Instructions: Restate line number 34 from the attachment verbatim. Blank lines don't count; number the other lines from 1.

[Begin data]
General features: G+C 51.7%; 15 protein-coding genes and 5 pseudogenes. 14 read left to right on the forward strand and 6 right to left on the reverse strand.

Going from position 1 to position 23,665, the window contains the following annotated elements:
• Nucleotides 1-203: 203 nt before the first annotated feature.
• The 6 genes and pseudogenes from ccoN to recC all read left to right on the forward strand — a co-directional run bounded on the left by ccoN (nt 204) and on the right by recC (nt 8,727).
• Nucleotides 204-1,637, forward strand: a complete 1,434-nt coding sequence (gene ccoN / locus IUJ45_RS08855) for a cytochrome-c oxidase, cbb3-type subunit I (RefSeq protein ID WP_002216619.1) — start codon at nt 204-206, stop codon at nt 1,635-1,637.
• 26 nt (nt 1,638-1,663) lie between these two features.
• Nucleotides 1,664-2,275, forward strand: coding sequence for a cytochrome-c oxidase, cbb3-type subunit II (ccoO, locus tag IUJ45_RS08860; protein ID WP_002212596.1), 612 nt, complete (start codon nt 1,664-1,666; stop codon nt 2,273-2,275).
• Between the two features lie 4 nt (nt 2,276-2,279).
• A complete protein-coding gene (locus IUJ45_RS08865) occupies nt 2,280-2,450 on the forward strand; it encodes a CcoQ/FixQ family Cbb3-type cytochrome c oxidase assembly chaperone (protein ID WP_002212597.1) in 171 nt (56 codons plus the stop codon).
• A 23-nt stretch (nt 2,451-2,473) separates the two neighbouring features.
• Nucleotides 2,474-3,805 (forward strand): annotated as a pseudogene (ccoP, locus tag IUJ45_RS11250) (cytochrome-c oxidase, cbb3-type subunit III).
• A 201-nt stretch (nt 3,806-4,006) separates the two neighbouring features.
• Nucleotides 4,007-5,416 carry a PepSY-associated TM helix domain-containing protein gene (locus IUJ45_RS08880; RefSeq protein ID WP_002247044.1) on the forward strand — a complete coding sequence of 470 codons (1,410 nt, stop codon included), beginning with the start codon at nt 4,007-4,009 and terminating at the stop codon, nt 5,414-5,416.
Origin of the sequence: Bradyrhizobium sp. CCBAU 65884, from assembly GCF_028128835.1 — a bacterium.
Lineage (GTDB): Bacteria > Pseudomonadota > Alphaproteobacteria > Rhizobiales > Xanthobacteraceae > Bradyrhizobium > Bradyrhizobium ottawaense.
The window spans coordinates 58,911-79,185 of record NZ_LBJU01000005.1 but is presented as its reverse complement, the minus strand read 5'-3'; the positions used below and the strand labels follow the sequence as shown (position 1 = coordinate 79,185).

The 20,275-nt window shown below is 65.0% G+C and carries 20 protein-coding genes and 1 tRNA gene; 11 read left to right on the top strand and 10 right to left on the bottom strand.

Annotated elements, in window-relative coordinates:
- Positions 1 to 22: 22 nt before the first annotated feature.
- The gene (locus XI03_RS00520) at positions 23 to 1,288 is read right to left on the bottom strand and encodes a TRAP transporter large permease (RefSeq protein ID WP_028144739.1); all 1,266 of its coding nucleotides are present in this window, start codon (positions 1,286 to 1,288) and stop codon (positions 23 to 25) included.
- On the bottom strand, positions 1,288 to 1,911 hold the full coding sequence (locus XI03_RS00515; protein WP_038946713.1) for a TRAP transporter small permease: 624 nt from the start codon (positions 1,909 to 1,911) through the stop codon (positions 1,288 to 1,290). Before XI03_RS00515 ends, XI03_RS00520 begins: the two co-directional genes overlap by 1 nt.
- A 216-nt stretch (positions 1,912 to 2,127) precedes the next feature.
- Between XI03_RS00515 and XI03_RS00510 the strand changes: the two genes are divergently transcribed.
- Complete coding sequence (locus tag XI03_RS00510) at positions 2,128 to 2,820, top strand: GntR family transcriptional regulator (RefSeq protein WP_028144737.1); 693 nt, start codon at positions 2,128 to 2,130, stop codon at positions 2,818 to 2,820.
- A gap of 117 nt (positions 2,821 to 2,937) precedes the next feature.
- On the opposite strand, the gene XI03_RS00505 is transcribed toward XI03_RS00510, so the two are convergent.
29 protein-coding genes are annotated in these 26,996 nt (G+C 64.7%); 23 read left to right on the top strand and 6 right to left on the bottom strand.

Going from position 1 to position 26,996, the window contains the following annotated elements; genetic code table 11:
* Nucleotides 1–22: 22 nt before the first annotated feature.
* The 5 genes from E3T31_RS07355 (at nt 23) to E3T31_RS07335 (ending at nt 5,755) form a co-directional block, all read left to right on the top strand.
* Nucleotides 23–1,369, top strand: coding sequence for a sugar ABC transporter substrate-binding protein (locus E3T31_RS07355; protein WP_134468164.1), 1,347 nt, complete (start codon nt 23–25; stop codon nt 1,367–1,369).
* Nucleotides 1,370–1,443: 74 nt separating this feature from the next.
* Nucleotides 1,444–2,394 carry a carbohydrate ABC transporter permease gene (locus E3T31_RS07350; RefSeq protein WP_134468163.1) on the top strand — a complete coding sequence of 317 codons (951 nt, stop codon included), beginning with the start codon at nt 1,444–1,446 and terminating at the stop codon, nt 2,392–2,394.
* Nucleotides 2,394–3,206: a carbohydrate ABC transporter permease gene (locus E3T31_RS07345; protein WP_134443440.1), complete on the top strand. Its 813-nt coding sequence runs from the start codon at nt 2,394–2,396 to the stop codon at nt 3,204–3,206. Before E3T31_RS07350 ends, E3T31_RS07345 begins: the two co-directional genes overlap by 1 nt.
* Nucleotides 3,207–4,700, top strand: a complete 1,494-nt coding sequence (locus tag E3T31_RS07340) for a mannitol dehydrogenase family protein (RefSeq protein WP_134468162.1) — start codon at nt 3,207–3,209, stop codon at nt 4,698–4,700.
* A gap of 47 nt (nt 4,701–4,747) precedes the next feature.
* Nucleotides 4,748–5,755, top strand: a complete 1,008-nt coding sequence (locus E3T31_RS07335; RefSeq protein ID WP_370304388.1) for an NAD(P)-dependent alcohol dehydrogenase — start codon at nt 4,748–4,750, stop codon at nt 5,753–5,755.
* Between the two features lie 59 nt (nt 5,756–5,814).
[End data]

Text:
* Nucleotides 2,394–3,206: a carbohydrate ABC transporter permease gene (locus E3T31_RS07345; protein WP_134443440.1), complete on the top strand. Its 813-nt coding sequence runs from the start codon at nt 2,394–2,396 to the stop codon at nt 3,204–3,206. Before E3T31_RS07350 ends, E3T31_RS07345 begins: the two co-directional genes overlap by 1 nt.